Unity Announces Significant Workforce Reduction: Nearly 2,000 Employees to be Affected

Just a few weeks after its most recent round of layoffs, Unity is once again reducing its workforce. Unity is the maker of a video game engine that is widely used in the video game industry. Under the old pricing scheme, indie developers who earn less than $100,000 per year would be able to use Unity for free. Bigger video game studios would have to pay $1,900 per user per year. And yet, that controversy had some wide-ranging consequences as many developers lost faith in the game engine company.

After a recent round of job cuts, Unity, a leading video game engine company, is once again downsizing its workforce. Around 1,800 employees are expected to lose their jobs in the coming weeks as the company aims to bounce back from a challenging year.

Unity’s game engine is widely used in the gaming industry, with popular titles such as Cuphead, Ori and the Blind Forest (and its sequel), Hearthstone, Cities: Skylines (and its sequel), Hollow Knight, and Beat Saber all being developed using the Unity engine. Epic Games, the company behind Fortnite and the Unreal Engine, is Unity’s biggest competitor.

“Restructuring and refocusing on our core business to position ourselves for long-term and profitable growth,” is how Unity describes its decision to lay off employees in a filing with the SEC.

Despite this move being a cost-cutting measure, the company’s stocks have not seen significant movement, with a 0.62% decrease in pre-market trading as compared to yesterday’s closing price. Currently trading at $38.74 per share, Unity’s stock has fallen considerably from its all-time high of $201.12 in November 2021.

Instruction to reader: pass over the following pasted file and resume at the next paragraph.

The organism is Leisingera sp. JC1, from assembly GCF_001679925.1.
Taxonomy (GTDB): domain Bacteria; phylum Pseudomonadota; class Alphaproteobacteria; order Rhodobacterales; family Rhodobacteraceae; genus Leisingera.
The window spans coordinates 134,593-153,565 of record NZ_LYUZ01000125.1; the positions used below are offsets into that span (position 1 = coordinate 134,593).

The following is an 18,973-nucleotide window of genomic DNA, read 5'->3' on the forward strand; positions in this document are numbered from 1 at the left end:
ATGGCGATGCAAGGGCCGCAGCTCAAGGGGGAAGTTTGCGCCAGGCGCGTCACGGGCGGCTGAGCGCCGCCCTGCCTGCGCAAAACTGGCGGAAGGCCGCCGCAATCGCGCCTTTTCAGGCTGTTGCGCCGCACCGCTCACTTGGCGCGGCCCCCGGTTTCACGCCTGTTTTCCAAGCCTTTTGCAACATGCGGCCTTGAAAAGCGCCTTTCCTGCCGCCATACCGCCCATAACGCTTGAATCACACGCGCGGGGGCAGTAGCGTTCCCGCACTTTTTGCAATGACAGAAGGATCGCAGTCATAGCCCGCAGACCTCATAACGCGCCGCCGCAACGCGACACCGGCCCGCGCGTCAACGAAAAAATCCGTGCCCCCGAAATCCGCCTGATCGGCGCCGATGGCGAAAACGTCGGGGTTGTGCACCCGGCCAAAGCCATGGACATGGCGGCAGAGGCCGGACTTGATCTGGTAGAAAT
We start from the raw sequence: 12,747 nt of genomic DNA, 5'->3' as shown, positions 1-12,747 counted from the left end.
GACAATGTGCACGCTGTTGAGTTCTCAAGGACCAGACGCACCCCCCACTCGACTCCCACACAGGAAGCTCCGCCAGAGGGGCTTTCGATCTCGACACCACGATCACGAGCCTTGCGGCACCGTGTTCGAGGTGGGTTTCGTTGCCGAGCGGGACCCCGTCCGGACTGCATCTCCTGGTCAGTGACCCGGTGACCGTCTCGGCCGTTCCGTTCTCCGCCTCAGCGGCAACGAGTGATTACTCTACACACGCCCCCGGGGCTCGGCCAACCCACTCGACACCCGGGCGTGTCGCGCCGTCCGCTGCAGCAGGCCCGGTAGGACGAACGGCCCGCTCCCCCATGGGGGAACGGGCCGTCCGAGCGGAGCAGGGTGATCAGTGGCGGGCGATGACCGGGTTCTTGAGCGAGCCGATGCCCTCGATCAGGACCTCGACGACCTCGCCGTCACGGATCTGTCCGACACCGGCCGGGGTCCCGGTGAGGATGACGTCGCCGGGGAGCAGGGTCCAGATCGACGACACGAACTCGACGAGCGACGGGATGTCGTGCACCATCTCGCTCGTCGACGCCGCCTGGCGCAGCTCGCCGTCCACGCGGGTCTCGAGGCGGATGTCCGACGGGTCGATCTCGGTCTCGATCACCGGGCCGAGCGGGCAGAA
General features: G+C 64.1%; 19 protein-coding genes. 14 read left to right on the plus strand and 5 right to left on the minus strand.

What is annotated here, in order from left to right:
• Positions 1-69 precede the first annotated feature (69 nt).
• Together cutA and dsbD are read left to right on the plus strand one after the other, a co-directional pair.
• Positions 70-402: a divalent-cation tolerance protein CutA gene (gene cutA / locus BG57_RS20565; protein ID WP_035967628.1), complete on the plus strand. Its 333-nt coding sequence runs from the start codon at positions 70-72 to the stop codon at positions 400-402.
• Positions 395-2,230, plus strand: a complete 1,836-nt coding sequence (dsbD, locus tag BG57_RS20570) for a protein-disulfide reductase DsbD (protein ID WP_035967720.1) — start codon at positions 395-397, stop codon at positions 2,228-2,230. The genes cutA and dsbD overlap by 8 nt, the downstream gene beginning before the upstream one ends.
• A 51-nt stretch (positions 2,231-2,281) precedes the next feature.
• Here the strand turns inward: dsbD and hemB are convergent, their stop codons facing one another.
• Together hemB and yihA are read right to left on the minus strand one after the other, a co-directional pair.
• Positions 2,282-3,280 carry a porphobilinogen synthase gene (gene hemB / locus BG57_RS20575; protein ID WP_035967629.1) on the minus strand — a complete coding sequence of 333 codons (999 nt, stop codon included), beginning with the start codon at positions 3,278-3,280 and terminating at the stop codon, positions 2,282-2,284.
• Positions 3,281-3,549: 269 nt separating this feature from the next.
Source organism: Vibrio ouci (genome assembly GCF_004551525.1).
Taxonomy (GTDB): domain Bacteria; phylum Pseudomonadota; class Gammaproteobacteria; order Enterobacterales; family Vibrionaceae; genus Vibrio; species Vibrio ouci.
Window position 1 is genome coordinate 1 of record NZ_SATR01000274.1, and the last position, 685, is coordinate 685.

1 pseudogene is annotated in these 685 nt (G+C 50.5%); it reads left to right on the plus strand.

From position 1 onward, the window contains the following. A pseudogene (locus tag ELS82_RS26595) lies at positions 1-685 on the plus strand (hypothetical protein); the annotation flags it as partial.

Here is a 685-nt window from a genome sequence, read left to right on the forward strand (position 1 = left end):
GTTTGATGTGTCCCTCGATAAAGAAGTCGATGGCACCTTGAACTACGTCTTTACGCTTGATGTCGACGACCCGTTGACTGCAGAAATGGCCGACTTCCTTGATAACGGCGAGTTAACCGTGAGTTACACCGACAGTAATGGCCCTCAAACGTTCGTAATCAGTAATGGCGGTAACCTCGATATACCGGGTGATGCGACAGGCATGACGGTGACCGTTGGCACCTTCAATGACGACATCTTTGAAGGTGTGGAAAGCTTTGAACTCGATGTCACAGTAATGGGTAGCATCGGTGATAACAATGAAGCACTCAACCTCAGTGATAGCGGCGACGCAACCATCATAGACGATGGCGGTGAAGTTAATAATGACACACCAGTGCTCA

Last year, Unity attempted to improve its financial performance by restructuring its fee structure for the engine. Under the previous pricing plan, indie developers earning below $100,000 annually could use Unity for free. However, once they exceeded this threshold and generated between $100,000 and $200,000 in revenue, they would be required to pay $399 per user each year. Larger game studios had to pay $1,900 per user annually.

With the new pricing model, developers now have to pay between $.15 and $.20 for every game install after 200,000 installations. This change affects mobile game developers and those working on free-to-play games the most as they can quickly reach this threshold.

However, this pricing change sparked backlash from many developers, causing Unity to revise their plans with a more complex pricing structure that isn’t solely based on per-install fees. Companies with over $1 million in revenue can choose between a per-user fee or a 2.5% revenue share. Significantly, this new pricing policy does not apply to existing Unity games.

These controversies had far-reaching consequences, with many developers losing faith in the company. This ultimately led to the resignation of Unity’s CEO John Riccitiello. James Whitehurst, the former president of Red Hat, is currently serving as interim CEO.

In November, Unity announced that they were hitting the “reset” button on the company. Today’s layoffs seem to be a result of this restructuring effort.

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Dylan Williams

Dylan Williams is a multimedia storyteller with a background in video production and graphic design. He has a knack for finding and sharing unique and visually striking stories from around the world.

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